The MACs (Medicare Administrative Contractors) have been auditing wound debridements. I thought it might be useful to understand the history of debridement audits. But first we should start with WHY Medicare is auditing charges in the traditional “fee for service” part of Medicare. The Alliance of Wound Care Stakeholders published what is perhaps the best a study on the cost of wound care for Medicare beneficiaries, using 2014 Medicare claims data. One of the many interesting discoveries was that the largest portion of Medicare costs for wound care occur in the outpatient setting. This surprised nearly everyone but wound care practitioners. (The paper was published open source so that a complete copy is available to you at this link.)
I’m looking at this today through the lens of debridement because of the Novitas Local Coverage Determination (LCD) on Wound Care. (Novitas is my MAC because I am in Texas.)
The Novitas LCD states:
“…only a minority of beneficiaries who undergo debridements for wound care appear to require more than eight total surgical excisional debridement services involving subcutaneous tissue, muscle/fascia, or bone in a 360 day period, (five debridements of which involve removal of muscle/fascia, and/or bone).”
A history lesson is useful to understand how we got here. Let’s go back in time a decade from the 2014 data used for the Value in Health project, all the way back to 2004 when the Office of the Inspector General (OIG) performed an audit of debridement services. You can find a copy using this link: Medicare Payments for Surgical Debridement Services in 2004 (PDF)
The OIG performed this audit because it had seen a dramatic increase in the number of Medicare claims submitted for the surgical debridement of wounds under CPT codes 11040 – 11044 (the codes have changed somewhat since then). In 2004, Medicare paid out $188 million for surgical debridement services. Here’s what the OIG said in their report, published in 2007:
- 64% of surgical debridement services did not meet Medicare program requirements
- 47% of miscoded services were not actually surgical debridements
- 20% of services billed as a debridement were actually routine foot care (e.g. removal of a callus)
- 29% were either not documented at all, or insufficiently documented so that there wasn’t enough information to even determine whether the services were medically necessary or coded correctly
The OIG also concluded that some of these services might even have been part of an “inappropriate pattern.” For example, one patient had 43 debridement’s involving muscle within a 9-month period. If you are wondering why Novitas would attempt to limit or at least curtail the number of debridements performed per patient, per year, it’s because of clinicians like this person.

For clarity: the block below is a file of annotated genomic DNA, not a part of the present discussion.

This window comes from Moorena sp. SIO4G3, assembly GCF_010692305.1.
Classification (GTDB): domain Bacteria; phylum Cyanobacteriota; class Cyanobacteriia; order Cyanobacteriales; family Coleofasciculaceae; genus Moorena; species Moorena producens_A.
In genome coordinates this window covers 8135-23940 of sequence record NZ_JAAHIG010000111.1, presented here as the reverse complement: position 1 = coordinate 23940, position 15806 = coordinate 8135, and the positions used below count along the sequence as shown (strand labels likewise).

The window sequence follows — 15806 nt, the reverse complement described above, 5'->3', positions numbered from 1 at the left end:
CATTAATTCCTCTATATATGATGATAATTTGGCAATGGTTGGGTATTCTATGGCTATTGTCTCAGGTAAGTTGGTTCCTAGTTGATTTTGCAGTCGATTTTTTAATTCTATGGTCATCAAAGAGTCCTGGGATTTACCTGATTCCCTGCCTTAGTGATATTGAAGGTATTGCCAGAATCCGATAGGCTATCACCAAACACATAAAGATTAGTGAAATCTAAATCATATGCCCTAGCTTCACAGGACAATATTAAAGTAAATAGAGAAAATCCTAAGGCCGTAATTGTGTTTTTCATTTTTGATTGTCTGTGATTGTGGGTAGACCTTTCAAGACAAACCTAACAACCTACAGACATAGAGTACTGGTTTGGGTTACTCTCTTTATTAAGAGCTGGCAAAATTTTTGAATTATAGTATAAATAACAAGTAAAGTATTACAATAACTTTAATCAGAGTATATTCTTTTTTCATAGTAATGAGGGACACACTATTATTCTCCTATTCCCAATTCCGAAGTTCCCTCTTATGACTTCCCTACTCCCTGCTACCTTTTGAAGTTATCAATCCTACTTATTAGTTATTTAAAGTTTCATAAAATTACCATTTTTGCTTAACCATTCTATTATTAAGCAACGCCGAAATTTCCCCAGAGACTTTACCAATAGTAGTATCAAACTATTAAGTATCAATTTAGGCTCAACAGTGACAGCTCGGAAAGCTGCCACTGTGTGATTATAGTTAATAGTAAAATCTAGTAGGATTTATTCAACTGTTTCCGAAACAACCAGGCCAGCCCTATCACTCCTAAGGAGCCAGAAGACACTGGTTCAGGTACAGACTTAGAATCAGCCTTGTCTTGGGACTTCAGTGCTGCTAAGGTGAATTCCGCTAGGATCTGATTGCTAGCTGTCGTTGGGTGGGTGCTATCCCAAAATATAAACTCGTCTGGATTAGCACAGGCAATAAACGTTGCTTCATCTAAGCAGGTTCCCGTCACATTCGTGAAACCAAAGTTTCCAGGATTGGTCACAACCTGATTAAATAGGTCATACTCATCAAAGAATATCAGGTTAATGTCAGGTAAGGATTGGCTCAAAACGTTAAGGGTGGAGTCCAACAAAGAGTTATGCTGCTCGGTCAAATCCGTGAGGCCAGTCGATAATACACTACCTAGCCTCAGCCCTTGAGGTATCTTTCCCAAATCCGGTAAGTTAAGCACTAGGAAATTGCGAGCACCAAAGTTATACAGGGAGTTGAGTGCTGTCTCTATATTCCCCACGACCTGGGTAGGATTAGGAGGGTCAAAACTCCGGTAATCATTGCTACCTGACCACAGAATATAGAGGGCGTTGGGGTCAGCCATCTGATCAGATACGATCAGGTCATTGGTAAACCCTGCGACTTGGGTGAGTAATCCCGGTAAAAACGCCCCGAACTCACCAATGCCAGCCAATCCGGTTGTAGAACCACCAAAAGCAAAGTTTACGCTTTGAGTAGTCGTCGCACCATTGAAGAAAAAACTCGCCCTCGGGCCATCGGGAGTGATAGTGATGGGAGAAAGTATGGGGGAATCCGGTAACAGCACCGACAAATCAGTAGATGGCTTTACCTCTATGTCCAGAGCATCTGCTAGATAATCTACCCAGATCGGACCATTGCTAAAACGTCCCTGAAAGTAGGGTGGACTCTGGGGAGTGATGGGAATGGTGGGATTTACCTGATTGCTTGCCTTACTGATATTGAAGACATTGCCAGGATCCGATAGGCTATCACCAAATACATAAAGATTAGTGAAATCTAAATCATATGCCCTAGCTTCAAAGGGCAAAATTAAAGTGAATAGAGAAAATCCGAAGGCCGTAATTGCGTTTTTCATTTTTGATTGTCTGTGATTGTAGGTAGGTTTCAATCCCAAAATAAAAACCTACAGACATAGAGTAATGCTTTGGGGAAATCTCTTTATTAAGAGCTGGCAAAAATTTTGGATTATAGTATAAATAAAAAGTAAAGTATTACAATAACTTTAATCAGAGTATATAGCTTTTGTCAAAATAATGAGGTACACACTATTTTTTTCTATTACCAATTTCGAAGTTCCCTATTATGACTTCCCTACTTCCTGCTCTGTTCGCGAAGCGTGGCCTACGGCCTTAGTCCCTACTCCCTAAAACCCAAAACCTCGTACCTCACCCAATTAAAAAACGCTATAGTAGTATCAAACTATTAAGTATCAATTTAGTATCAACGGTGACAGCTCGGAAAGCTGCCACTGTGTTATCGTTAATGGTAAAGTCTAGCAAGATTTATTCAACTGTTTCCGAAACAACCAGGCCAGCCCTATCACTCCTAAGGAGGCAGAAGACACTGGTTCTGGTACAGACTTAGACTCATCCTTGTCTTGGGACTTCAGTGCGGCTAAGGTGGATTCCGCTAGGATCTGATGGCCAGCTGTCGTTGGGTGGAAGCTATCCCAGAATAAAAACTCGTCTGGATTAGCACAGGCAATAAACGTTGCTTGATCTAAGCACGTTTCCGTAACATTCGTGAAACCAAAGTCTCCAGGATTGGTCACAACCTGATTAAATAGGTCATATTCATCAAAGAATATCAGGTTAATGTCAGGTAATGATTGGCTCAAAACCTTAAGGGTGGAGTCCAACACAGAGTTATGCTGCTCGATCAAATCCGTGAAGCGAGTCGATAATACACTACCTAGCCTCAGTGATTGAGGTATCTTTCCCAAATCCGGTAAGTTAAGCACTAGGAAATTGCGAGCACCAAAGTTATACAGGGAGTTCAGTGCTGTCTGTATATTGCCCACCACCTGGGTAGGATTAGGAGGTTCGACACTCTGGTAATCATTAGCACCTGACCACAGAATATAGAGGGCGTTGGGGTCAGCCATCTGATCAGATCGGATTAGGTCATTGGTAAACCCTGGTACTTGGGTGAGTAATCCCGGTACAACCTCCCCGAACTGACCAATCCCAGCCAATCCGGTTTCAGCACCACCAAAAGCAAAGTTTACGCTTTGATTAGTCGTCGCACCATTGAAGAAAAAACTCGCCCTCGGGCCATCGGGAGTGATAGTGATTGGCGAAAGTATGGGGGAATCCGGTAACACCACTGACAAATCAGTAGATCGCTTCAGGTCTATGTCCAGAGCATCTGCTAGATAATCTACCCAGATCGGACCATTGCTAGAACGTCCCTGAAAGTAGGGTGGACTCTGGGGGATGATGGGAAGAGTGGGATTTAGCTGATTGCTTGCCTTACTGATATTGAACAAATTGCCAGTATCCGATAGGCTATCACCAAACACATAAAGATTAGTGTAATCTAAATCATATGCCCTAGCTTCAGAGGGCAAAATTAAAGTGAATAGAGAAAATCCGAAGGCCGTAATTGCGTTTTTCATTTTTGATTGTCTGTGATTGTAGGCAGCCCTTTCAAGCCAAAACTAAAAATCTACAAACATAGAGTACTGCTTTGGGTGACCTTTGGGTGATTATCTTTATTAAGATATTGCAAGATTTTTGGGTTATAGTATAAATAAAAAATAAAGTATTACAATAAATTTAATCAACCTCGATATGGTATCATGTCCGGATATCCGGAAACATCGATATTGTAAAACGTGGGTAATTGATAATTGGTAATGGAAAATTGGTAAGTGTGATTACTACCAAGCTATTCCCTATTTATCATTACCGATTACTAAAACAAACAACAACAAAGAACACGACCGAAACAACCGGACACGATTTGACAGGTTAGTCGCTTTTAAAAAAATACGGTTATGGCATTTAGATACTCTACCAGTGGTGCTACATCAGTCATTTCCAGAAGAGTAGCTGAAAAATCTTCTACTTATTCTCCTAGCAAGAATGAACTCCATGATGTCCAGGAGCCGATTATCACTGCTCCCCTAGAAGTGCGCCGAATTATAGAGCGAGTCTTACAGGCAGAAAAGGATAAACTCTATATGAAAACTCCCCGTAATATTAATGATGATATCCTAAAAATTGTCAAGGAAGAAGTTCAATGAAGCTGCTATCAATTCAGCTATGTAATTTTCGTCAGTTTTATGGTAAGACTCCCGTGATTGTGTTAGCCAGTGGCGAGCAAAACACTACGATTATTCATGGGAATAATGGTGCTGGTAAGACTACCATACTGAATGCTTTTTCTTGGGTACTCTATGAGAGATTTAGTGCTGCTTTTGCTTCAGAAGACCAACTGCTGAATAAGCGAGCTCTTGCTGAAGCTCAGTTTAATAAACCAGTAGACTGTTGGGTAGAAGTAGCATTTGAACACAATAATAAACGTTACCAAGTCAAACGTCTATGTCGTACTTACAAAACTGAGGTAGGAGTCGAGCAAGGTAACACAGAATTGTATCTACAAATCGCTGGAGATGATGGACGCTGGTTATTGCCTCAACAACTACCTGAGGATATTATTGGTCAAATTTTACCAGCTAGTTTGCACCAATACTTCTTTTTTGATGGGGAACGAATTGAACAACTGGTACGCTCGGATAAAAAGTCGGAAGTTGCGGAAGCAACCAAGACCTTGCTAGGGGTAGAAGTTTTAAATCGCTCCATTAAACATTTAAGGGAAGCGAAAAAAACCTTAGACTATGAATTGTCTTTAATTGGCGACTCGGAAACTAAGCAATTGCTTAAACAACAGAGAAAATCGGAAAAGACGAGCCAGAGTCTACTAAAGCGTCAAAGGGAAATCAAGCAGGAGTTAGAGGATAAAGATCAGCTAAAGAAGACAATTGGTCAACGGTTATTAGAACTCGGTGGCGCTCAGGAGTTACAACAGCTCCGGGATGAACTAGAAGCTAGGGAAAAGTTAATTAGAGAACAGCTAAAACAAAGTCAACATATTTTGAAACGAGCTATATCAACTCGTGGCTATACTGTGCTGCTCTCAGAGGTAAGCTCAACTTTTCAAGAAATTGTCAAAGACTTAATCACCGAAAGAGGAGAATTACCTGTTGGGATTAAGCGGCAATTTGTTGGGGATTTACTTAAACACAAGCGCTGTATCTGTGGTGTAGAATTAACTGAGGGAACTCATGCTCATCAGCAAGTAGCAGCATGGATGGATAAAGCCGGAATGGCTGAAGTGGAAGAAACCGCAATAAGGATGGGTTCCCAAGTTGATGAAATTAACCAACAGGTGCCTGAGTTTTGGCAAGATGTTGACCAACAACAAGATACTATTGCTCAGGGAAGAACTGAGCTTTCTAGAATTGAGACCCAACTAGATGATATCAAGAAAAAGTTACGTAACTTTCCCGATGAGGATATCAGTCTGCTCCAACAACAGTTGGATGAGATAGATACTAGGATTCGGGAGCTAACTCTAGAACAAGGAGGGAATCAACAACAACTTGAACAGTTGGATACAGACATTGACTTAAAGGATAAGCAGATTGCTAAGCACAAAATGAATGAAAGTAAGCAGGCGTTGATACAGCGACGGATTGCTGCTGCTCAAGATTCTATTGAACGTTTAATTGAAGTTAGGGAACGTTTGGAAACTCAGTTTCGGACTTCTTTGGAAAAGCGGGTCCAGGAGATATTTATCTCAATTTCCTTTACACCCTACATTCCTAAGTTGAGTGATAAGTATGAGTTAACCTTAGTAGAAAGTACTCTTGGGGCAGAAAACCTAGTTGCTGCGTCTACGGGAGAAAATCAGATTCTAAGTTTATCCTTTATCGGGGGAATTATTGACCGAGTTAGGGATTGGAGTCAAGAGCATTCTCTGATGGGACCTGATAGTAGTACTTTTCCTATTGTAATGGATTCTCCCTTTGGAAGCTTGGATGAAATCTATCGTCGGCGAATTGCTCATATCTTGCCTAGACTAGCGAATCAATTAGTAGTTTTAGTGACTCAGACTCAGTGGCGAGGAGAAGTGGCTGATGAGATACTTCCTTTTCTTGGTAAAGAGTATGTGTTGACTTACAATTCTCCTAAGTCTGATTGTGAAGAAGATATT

In 2004, the OIG recommended that the Center for Medicare and Medicaid Services (CMS) strengthen program safeguards to “prevent improper payments” for surgical debridement services. They specifically recommended:
- CMS should instruct the carriers to conduct additional medical reviews and education efforts on surgical debridement services AND
- CMS should either develop a National Coverage Determination or instruct carriers to develop more uniform policy guidance, such as an LCD (italics mine)
After that, TrailBlazer Health Enterprises, the carrier and fiscal intermediary for Medicare in Texas back then (before Novitas), performed probe audits on wound debridements and they, too found a lack of documentation to support the medical necessity of the debridement procedures as billed. In 2007, Trailblazer issued an LCD that limited the number of debridements involving muscle and/or bone to fewer than 5 per year.
In 2010, RAC auditors began to hit hard on debridement documentation, looking for 5 elements: technique used, instruments used, tissue removed, appearance and size of wound, and depth of debridement performed.
In 2011, RAC auditors started looking at improperly billed debridement services billed by hospitals (e.g. services being billed as surgical debridements that were not).
It’s important to pay attention to the sequence of events:
- Claims data show a spike in billed services for a code or group of codes
- The OIG performs an audit and finds worrisome issues pertaining to documentation and/or compliance with Medicare policy
- The MAC issues an LCD to address compliance with coverage policy and limit inappropriate use or over-use
- RAC auditors begin recovery audits
In the case of debridement charges, this process began in 2004 with the OIG audit (published in 2007) and RAC recovery beginning around 2010. It is now 2017. The OIG report on debridement services was published a decade ago, and RAC audits of debridement charges have been going on in various places for many years. The Novitas LCD language around debridement is similar to that enacted by Trailblazer ten years ago.
How do these threads tie together? The cost of wound care is staggering, and outpatient wound care services comprise the largest portion of spending. The OIG found evidence of improper billing of debridements years ago, and RAC auditors are recouping money from debridement services. In light of these facts, it is simply not possible for either hospital wound centers or wound care clinicians to use repetitive debridement charges as an engine with which to power their revenue train. The danger of doing so has been widely known for a decade. And if you have a written policy that patients will undergo “weekly debridements,” you could be in for a lot of pain when the auditors come for you.